Char Sui style chicken

Char Sui is Chinese Barbequed Pork. It's traditionally produced in a special closet - with slices of pork hung over a slow, open fire. I've modded the Char Sui cooking technique for use in a modern oven, and - in this recipe, I've substituted a whole chicken for pork strips.

1 whole chicken, 3 1/2 lbs
4 Tbl dark soy sauce
4 Tbl dark sesame seed oil
4 Tbl honey
black pepper
Throw the chicken, soy sauce, sesame seed oil and honey into a gallon-sized zip-lock bag. Massage in the marinade well. Store the bag in the refrigerator for at least 2 hours. Preheat the oven to 240-250 degrees F. Place an oven rack on the top-most rung. Put a metal pan, half-full of hot water on the floor of the oven.

Shake off the excess marinade from the chicken. Drive a metal (shish kebob) skewer through the upper-most part of the breast (through the front, flesh-side). Bend 2 trussing needles into "S" hooks. Hook each side of the skewer with the lower side of each "S" hook. Hang the bird on the grate of the oven with the top-sides of the hooks, directly over the water pan.

(Keep an eye on the water in the pan. It will evaporate. Fill it with hot water, when needed.)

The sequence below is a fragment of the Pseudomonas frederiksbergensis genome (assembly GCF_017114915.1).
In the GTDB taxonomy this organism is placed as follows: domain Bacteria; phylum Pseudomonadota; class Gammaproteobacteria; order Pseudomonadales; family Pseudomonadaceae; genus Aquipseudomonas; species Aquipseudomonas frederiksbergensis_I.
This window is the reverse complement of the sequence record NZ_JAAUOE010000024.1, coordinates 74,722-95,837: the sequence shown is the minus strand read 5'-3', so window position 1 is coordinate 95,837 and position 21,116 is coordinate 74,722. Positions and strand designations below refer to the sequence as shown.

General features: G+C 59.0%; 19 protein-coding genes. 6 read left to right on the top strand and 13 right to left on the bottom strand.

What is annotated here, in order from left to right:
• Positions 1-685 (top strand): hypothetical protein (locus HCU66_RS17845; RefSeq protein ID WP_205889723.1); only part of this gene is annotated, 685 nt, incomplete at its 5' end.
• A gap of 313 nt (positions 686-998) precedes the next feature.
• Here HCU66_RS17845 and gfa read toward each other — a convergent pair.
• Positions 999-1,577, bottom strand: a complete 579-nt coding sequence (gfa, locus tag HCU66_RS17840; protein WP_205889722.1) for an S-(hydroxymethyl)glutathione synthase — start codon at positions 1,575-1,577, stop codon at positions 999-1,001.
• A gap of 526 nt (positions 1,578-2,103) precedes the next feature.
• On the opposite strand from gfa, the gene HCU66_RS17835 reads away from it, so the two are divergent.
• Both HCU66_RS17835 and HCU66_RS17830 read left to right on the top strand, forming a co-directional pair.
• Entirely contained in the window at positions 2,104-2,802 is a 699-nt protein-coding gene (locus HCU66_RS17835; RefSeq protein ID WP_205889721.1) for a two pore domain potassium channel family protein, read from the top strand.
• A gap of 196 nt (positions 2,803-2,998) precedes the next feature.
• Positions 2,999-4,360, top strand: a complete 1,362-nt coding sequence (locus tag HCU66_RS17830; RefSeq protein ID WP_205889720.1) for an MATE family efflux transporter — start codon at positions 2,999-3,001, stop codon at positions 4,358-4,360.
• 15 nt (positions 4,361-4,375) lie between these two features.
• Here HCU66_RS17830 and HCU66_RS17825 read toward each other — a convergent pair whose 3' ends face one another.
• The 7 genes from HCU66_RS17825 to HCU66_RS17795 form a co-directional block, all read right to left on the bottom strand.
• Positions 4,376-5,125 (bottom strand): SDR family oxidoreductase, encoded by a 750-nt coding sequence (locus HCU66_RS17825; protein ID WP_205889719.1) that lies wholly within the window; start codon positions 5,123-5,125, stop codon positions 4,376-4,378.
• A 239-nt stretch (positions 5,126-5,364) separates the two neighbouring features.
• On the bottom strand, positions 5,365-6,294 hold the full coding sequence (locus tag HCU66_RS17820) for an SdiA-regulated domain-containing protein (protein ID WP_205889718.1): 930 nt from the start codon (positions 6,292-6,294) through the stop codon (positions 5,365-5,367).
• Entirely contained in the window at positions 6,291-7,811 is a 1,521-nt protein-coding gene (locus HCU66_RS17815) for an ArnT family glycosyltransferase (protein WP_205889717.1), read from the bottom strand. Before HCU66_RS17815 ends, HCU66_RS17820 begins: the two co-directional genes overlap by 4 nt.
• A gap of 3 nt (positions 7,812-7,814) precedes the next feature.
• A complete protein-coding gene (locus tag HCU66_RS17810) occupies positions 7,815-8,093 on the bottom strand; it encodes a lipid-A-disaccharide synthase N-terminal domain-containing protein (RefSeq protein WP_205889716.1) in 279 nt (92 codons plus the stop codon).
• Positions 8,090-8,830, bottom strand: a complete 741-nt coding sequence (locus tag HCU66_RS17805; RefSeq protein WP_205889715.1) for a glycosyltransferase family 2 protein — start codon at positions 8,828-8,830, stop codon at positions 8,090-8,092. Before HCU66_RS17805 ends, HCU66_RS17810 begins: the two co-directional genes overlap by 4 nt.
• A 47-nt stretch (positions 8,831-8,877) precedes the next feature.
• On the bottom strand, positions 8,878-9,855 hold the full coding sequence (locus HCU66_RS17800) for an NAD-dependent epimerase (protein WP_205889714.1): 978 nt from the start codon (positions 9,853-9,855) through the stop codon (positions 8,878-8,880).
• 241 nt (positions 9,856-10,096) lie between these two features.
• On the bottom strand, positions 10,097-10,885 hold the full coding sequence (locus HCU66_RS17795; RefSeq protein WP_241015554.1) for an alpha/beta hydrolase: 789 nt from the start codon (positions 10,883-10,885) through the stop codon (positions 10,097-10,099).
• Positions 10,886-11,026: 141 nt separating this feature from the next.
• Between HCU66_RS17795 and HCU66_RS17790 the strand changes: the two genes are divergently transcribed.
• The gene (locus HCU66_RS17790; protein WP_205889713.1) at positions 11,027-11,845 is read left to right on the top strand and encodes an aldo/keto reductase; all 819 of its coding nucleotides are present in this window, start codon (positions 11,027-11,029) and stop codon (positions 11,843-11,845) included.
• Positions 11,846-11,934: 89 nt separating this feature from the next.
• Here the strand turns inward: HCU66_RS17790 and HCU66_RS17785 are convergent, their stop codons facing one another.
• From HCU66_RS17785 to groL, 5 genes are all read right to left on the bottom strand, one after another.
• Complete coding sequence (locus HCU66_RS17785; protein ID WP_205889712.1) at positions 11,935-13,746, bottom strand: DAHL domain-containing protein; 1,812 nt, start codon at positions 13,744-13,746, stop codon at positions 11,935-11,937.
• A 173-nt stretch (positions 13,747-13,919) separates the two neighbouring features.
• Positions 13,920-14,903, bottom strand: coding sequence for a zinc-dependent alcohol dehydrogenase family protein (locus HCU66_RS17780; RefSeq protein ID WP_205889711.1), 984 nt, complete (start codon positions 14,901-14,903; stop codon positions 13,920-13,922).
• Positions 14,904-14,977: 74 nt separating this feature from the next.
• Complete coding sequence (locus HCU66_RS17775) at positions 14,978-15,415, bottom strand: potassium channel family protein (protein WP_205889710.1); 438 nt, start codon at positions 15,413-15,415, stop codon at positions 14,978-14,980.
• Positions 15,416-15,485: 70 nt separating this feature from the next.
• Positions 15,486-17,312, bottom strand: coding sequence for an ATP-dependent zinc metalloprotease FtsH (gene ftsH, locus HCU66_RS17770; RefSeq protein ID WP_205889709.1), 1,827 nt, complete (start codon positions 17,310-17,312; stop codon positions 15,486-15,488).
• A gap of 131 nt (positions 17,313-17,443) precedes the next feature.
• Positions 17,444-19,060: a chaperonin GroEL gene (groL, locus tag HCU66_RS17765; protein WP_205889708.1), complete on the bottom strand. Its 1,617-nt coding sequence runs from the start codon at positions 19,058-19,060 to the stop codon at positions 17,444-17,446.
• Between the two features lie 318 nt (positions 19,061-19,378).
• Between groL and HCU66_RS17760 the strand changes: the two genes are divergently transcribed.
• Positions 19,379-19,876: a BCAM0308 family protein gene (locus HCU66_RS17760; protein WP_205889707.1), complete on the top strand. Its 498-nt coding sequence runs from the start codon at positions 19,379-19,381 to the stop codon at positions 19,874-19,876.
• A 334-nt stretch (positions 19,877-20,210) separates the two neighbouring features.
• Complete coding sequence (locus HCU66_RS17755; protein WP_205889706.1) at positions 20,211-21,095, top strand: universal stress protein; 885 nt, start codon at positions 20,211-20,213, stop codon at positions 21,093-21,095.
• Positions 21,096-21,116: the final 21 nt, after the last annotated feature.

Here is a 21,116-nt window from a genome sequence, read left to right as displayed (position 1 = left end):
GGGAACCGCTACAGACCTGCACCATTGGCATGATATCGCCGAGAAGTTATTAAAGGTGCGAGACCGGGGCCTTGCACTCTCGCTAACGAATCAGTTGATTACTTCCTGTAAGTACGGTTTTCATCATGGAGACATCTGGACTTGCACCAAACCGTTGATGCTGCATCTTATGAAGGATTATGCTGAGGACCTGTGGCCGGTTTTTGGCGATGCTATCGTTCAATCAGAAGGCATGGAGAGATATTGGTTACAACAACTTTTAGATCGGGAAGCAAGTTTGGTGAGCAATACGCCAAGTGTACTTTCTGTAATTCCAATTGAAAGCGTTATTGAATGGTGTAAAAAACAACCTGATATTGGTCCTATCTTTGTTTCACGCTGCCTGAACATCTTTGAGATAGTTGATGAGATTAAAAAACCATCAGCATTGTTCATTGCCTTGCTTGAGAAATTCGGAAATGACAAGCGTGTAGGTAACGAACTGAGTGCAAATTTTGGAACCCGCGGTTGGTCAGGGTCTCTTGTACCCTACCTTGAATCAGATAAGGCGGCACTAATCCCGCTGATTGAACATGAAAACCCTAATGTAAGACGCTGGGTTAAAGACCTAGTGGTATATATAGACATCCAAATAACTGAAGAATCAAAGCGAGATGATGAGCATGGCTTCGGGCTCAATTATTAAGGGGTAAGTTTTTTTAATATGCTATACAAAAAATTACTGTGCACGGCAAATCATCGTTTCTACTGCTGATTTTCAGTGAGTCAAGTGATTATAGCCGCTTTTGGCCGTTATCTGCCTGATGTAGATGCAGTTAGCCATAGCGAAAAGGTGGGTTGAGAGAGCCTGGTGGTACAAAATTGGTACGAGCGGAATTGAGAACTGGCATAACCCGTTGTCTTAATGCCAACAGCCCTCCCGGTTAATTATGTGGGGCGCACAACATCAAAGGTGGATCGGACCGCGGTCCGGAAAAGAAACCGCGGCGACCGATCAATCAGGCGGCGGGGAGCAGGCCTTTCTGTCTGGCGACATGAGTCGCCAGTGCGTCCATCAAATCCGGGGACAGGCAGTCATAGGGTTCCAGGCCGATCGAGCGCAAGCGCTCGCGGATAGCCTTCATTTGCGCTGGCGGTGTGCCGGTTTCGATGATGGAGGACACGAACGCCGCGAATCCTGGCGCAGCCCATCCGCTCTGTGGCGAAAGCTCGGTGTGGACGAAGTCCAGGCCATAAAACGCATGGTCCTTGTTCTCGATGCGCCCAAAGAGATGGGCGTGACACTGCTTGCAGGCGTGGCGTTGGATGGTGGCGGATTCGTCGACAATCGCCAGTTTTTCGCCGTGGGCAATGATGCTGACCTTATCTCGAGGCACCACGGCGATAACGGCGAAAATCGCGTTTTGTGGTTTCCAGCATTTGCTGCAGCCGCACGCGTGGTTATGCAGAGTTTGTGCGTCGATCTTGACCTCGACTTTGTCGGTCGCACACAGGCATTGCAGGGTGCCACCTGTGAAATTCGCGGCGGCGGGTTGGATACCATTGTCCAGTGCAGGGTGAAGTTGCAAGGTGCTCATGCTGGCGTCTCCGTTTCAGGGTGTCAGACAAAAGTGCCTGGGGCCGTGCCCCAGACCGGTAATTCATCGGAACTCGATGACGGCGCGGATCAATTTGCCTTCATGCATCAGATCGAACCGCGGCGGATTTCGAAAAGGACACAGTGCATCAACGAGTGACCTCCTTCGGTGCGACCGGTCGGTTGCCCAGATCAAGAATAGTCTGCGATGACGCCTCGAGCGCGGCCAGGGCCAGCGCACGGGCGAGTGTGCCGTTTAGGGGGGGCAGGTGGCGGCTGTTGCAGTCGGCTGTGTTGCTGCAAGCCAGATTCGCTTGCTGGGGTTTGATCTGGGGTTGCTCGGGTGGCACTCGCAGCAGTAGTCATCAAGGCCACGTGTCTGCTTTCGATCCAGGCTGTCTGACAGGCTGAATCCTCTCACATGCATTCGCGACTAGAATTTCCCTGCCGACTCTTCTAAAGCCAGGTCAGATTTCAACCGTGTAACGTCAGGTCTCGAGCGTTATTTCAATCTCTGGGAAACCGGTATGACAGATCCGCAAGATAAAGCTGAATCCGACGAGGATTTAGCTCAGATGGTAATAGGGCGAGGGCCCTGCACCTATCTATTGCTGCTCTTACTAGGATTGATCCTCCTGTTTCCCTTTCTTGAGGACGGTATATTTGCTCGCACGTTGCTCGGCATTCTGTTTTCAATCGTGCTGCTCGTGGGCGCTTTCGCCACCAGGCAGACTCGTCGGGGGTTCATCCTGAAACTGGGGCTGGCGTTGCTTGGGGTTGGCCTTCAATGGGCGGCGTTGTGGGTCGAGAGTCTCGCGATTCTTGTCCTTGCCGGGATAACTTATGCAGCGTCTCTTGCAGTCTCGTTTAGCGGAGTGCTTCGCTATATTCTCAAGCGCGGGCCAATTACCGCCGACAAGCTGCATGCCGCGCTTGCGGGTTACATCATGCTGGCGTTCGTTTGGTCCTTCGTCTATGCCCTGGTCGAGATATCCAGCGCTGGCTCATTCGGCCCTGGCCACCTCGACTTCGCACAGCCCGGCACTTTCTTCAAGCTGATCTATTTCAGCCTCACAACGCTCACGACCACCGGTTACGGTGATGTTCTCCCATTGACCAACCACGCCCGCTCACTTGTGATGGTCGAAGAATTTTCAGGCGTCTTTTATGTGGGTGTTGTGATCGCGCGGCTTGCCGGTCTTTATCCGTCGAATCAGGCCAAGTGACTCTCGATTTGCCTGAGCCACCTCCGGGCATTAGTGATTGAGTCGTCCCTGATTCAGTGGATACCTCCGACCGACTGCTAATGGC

Slowly roast until finished (3-4 hours). Carefully brush with excess marinade every hour. After removing the chicken from the oven, season it - aggressively - with salt and black pepper. Drizzle with a little cayenne pepper oil (recipe follows). Allow the bird to rest for 10 minutes. Hack it into 2 inch pieces with a clever.

Cayenne pepper oil
3 cups peanut oil
3/4 cup ground cayenne pepper

Pour the peanut oil into a heavy, non-aluminum pan. Over low heat, bring the oil to 200 degrees F. Check the temperature with a deep-fat thermometer. Remove the pan from the heat, stir in the cayenne powder and cool to room temperature. Pour the dissolved powder/oil into a container with a tightly fitting lid. Allow the oil to mature for a week. Warm the oil - again - and strain it through a funnel containing 2, paper coffee filters into a clean glass jar.

Store bought hot pepper oil may be substituted for the cayenne pepper oil.